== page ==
## Image-guided Neural Object Rendering

Sep 25, 2019 Blind Submission readers: everyone Show Bibtex
• Abstract: We propose a learned image-guided rendering technique that combines the benefits of image-based rendering and GAN-based image synthesis. The goal of our method is to generate photo-realistic re-renderings of reconstructed objects for virtual and augmented reality applications (e.g., virtual showrooms, virtual tours and sightseeing, the digital inspection of historical artifacts). A core component of our work is the handling of view-dependent effects. Specifically, we directly train an object-specific deep neural network to synthesize the view-dependent appearance of an object. As input data we are using an RGB video of the object. This video is used to reconstruct a proxy geometry of the object via multi-view stereo. Based on this 3D proxy, the appearance of a captured view can be warped into a new target view as in classical image-based rendering. This warping assumes diffuse surfaces, in case of view-dependent effects, such as specular highlights, it leads to artifacts. To this end, we propose EffectsNet, a deep neural network that predicts view-dependent effects. Based on these estimations, we are able to convert observed images to diffuse images. These diffuse images can be projected into other views. In the target view, our pipeline reinserts the new view-dependent effects. To composite multiple reprojected images to a final output, we learn a composition network that outputs photo-realistic results. Using this image-guided approach, the network does not have to allocate capacity on remembering'' object appearance, instead it learns how to combine the appearance of captured images. We demonstrate the effectiveness of our approach both qualitatively and quantitatively on synthetic as well as on real data.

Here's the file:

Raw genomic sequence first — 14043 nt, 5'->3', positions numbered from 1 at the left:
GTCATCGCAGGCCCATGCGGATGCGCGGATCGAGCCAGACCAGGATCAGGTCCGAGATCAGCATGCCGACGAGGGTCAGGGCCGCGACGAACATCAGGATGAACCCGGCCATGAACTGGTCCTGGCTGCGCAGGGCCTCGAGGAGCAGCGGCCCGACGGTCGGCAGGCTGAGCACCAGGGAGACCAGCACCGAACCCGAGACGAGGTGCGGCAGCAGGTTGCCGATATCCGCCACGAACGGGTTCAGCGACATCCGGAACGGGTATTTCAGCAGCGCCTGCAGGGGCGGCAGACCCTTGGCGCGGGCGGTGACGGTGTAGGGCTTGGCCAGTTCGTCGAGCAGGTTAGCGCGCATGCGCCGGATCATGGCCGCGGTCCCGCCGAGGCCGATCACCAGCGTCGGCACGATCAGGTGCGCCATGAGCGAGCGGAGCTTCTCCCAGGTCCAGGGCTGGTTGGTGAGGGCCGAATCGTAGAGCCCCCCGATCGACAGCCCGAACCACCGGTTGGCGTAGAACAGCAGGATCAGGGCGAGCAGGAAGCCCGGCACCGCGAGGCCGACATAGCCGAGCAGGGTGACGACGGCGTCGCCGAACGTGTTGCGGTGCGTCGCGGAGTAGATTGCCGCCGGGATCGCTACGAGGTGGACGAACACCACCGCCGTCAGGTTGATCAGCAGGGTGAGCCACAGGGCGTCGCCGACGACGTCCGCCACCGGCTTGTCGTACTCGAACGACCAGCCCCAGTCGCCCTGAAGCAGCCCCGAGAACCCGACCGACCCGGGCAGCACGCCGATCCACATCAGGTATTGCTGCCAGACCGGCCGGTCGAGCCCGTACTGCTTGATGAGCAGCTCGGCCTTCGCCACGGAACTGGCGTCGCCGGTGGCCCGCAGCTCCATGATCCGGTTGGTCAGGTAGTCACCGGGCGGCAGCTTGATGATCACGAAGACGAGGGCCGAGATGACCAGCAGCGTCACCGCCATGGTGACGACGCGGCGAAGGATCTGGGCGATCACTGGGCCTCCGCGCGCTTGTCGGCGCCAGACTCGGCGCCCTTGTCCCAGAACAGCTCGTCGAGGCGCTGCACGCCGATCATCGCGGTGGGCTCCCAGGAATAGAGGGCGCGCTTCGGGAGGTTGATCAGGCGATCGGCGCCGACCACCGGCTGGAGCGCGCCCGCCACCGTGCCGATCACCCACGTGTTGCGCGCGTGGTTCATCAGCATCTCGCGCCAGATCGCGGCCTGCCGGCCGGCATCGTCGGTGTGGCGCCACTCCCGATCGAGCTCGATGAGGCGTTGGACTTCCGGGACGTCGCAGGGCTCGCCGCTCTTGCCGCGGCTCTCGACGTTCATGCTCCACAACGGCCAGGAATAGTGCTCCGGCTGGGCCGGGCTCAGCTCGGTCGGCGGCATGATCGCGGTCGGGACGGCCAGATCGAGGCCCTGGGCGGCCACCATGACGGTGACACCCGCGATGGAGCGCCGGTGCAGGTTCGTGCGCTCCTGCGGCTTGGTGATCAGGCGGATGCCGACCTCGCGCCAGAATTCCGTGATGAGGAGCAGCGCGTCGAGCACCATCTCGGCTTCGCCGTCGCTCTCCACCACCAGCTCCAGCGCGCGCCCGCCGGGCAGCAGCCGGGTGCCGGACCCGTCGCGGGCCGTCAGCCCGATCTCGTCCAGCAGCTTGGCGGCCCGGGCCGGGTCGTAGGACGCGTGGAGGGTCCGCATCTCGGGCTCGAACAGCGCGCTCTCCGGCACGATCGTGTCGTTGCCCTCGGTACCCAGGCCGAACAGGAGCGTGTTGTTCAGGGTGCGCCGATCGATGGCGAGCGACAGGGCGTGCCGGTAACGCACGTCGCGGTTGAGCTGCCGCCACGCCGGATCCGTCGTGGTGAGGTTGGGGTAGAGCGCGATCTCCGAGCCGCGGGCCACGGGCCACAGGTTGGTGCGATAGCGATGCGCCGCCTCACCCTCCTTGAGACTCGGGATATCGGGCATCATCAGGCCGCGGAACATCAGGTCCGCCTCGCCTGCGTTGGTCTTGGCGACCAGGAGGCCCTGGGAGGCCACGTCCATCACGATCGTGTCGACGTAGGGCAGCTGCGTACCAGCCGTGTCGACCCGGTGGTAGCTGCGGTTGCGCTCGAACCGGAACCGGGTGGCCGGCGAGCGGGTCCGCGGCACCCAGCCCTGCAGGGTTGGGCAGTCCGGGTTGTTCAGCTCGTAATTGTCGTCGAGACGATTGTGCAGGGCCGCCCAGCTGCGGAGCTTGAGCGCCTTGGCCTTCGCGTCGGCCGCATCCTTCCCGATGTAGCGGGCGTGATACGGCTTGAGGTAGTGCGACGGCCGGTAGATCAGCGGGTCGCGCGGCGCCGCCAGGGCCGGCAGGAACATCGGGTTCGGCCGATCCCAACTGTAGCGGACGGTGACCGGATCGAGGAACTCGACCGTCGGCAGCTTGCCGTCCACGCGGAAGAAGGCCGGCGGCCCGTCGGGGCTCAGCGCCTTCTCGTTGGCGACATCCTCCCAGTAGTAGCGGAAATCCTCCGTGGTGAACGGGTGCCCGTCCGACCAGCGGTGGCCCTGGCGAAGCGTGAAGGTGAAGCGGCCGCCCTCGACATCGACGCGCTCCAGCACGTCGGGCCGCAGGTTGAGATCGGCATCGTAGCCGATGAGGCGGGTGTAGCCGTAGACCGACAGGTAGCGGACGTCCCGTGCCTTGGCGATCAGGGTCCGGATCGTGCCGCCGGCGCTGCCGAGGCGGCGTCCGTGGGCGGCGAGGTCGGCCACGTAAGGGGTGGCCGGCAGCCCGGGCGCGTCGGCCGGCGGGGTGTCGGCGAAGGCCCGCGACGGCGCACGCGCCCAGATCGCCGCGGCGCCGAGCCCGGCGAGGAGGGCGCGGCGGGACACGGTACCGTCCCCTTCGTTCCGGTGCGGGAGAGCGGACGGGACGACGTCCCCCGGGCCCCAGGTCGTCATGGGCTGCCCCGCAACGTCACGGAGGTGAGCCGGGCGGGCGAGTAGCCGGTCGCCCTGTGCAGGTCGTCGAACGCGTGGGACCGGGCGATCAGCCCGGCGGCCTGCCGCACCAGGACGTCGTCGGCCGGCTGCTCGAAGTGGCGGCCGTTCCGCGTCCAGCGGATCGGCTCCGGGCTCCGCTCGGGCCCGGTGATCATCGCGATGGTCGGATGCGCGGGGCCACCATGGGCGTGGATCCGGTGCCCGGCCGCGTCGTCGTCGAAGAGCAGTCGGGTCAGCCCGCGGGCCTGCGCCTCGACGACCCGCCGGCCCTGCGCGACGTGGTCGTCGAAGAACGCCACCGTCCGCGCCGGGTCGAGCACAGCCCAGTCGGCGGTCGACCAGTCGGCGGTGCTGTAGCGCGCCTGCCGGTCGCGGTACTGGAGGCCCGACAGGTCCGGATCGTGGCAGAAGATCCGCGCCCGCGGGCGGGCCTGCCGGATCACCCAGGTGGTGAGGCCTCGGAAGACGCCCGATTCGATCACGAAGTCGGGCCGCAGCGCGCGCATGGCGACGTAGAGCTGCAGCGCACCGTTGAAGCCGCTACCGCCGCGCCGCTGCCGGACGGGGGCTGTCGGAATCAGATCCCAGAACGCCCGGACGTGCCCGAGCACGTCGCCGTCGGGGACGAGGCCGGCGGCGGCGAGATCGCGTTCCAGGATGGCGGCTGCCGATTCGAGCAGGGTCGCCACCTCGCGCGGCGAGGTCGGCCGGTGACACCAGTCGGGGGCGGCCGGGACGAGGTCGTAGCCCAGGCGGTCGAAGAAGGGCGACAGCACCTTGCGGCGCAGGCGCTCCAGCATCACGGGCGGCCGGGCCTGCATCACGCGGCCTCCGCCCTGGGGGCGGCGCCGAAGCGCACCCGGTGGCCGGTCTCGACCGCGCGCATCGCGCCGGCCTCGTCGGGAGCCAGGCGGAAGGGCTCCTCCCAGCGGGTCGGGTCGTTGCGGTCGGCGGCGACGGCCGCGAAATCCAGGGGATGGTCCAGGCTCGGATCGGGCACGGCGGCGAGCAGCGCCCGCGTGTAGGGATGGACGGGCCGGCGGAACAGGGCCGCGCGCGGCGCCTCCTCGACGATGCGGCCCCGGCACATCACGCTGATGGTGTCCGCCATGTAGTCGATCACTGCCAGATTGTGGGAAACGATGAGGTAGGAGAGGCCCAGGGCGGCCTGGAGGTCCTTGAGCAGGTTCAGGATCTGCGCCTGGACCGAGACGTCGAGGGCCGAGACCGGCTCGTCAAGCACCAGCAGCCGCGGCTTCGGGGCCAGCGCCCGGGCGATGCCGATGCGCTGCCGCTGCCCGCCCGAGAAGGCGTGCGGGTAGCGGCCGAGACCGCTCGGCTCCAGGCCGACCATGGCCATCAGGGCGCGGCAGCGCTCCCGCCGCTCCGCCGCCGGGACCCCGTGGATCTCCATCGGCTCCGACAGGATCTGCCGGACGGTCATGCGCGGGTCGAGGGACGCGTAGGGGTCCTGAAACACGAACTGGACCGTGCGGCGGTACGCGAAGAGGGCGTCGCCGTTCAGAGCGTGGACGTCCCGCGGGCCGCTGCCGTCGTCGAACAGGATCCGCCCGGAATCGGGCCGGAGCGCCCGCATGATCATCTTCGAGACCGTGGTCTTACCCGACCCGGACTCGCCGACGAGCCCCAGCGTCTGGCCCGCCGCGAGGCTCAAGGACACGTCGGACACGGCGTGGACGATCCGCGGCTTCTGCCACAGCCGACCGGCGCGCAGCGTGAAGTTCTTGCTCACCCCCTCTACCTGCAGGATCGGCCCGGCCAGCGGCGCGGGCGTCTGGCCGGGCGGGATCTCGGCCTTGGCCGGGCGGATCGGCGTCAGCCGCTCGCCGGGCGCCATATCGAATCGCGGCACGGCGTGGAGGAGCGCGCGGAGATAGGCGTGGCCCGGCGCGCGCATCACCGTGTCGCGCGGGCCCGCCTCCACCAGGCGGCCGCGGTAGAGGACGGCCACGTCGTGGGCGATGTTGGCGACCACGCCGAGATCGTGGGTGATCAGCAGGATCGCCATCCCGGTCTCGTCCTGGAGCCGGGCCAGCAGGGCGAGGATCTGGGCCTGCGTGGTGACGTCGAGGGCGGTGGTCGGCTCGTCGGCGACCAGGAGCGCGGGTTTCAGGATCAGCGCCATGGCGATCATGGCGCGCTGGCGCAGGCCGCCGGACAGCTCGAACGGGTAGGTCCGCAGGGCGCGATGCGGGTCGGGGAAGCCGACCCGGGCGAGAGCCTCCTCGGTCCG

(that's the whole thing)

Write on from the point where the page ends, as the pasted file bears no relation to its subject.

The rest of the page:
• Keywords: Neural Rendering, Neural Image Synthesis
• TL;DR: We propose a learned image-guided rendering technique that combines the benefits of image-based rendering and GAN-based image synthesis while considering view-dependent effects.
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